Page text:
Christ’s resurrection was our resurrection to a life of holiness, as Adam’s fall was our fall into spiritual death. And we are not ourselves the first makers and framers of our new holy nature, any more than of our original corruption, but both are formed ready for us to partake of them. And by union with Christ, we partake of that spiritual life that He took possession of for us at His resurrection, and thereby we are enabled to bring forth the fruits of it; as the Scripture showeth by the similitude of a marriage union. Romans 7:4: ‘Married to another, even to him who is raised from the dead, that we should bring forth fruit unto God.’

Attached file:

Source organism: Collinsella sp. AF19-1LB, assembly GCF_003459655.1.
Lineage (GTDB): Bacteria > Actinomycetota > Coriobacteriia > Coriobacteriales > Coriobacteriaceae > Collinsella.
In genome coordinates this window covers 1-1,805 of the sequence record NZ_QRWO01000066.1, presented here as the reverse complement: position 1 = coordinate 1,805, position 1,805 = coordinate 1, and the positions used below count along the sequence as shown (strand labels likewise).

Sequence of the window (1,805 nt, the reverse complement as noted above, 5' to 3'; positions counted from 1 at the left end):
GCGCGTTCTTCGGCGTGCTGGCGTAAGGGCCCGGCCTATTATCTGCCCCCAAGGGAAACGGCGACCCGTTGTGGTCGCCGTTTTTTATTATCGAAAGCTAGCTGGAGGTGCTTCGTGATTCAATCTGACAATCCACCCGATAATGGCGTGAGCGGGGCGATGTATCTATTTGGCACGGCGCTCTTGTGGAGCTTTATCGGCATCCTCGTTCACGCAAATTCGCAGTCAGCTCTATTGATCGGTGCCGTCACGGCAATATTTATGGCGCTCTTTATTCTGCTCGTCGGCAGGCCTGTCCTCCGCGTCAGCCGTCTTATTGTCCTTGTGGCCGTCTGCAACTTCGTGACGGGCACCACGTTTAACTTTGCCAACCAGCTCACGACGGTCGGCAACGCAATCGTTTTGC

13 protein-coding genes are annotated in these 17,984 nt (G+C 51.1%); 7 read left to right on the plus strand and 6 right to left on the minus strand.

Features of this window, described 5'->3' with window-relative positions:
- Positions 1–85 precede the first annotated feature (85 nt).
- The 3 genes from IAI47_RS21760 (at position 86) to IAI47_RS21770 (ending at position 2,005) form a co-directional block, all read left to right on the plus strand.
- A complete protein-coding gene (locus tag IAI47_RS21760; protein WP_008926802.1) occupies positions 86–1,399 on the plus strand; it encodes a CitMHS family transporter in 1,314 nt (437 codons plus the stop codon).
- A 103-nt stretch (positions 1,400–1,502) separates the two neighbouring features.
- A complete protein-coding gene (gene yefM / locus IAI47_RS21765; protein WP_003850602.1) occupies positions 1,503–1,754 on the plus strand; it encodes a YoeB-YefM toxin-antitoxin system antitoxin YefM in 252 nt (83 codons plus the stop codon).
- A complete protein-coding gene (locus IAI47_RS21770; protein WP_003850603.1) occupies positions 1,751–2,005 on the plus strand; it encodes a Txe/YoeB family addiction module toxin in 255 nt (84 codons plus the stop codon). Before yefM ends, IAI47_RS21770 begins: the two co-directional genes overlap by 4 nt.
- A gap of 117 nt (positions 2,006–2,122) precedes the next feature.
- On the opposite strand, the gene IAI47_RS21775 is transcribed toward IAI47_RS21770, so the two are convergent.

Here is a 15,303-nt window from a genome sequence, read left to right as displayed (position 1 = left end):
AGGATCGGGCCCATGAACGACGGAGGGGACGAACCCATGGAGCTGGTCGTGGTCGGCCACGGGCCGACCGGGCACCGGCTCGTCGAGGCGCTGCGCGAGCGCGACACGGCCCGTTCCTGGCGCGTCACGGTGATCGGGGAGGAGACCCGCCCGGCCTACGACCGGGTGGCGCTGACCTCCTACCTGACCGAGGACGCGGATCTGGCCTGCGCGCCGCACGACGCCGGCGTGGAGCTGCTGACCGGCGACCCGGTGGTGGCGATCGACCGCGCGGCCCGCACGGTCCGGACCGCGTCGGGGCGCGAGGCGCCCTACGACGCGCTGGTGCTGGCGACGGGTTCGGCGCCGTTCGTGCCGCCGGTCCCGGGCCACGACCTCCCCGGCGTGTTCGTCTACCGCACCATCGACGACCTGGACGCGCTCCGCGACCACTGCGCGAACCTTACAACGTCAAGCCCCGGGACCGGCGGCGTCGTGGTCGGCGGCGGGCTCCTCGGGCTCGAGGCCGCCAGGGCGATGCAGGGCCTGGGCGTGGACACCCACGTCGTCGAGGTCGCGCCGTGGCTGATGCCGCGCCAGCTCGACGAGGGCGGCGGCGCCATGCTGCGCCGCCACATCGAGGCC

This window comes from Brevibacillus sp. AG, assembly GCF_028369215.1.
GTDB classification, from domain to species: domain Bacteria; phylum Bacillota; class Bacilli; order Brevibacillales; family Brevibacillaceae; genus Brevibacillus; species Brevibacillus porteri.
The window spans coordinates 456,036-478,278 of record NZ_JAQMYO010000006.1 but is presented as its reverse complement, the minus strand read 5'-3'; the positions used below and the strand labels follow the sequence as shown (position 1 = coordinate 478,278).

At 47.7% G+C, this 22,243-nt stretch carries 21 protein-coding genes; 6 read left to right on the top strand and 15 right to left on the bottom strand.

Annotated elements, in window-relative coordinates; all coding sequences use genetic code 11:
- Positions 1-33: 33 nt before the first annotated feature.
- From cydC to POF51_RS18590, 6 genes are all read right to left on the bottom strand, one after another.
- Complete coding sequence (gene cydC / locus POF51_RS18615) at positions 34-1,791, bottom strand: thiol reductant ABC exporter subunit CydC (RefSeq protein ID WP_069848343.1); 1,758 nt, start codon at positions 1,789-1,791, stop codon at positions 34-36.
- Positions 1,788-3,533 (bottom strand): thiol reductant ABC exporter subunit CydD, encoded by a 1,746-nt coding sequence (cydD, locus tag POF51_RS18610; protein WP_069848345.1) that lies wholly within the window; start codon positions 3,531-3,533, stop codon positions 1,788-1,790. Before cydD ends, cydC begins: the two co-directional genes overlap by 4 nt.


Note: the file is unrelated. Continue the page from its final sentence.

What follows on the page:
Christ said, “Abide in me, and I in you. As the branch cannot bear fruit by itself, unless it abides in the vine, neither can you, unless you abide in me” (John 15:4). The Christian life is one of constant abiding in Christ and through this abiding to bear the fruit of his own character.

The devotional reading of the gospels, simply following the life of Christ and meditating on his example, prepare us to be of use to God. We are of use not because we have decided to go out and do our own work for Christ, but because we have allowed him to simply be himself in us and through us. “Not I, but Christ” (Gal. 2:20), is the constant reality of the Christian life.

None of this means that we do not plan our lives or our ministry, nor that we do not need to exercise discipline, for the fruit of the Spirit in our lives also includes personal discipline (Gal. 5:23 and 2 Tim. 1:7). In fact, the one abiding in Christ will be more intentional in his life than ever before – “By wisdom a house is built” (Prov. 24:3). Yet he will also have the divine freedom of being spontaneous at the same time as the Spirit leads.